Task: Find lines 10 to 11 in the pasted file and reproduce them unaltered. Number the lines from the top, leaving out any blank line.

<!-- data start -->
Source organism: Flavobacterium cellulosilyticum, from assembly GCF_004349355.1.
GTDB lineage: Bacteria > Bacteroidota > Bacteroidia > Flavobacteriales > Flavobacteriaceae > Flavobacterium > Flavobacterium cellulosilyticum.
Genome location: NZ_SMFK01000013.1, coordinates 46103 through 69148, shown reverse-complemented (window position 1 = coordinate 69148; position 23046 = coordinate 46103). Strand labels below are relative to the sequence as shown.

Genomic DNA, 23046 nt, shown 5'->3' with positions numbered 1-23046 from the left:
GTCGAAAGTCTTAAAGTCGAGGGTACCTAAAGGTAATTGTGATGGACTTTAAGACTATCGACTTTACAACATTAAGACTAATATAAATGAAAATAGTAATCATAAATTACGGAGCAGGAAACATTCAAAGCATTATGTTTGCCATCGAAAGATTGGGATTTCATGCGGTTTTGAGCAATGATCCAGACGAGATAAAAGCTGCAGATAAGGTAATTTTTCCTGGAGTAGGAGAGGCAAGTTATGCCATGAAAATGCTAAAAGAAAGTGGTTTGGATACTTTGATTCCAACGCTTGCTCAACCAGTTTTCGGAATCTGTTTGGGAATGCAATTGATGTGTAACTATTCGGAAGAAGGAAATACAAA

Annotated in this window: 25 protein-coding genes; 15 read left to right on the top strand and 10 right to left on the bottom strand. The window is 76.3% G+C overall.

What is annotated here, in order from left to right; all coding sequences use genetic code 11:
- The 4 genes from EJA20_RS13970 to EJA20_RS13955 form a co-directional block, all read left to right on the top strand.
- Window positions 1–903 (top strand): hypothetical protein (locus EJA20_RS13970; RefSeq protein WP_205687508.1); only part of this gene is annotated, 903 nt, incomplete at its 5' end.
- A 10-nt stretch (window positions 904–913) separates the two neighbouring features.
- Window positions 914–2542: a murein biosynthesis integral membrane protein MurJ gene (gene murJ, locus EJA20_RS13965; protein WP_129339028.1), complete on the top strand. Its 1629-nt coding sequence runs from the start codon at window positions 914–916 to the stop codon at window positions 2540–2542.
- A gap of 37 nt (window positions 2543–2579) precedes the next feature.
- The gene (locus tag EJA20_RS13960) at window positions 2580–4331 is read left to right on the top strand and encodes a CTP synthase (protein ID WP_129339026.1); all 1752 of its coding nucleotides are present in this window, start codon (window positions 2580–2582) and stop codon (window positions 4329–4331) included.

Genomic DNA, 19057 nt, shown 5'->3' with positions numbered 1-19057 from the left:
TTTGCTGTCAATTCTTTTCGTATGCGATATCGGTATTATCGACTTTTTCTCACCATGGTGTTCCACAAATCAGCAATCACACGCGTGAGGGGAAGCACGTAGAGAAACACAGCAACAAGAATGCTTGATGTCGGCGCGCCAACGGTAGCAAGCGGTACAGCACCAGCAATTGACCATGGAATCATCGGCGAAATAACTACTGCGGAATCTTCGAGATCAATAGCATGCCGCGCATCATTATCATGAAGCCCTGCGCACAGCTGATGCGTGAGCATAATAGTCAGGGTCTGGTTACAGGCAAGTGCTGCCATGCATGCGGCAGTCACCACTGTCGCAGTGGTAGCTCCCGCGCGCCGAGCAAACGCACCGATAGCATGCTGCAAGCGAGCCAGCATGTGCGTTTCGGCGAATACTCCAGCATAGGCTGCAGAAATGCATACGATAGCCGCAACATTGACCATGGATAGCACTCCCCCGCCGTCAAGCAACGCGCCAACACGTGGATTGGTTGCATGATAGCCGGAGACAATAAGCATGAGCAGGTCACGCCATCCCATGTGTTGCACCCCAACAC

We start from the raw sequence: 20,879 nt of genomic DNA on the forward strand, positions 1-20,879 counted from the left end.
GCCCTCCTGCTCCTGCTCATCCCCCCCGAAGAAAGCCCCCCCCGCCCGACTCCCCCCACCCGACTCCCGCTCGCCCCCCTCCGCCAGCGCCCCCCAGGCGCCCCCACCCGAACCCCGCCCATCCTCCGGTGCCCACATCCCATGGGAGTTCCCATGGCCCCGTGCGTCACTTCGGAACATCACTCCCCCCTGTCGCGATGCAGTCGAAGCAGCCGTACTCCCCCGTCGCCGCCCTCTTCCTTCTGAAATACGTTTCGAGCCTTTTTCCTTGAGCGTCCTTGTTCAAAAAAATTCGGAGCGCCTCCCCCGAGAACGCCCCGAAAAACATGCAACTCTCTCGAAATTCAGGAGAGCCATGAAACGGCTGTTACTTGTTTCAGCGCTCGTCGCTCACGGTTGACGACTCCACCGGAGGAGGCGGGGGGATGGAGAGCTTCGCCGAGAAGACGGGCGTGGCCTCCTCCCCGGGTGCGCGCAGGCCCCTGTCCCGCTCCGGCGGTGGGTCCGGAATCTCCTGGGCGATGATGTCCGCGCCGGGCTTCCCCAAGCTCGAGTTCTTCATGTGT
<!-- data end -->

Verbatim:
- A 10-nt stretch (window positions 904–913) separates the two neighbouring features.
- Window positions 914–2542: a murein biosynthesis integral membrane protein MurJ gene (gene murJ, locus EJA20_RS13965; protein WP_129339028.1), complete on the top strand. Its 1629-nt coding sequence runs from the start codon at window positions 914–916 to the stop codon at window positions 2540–2542.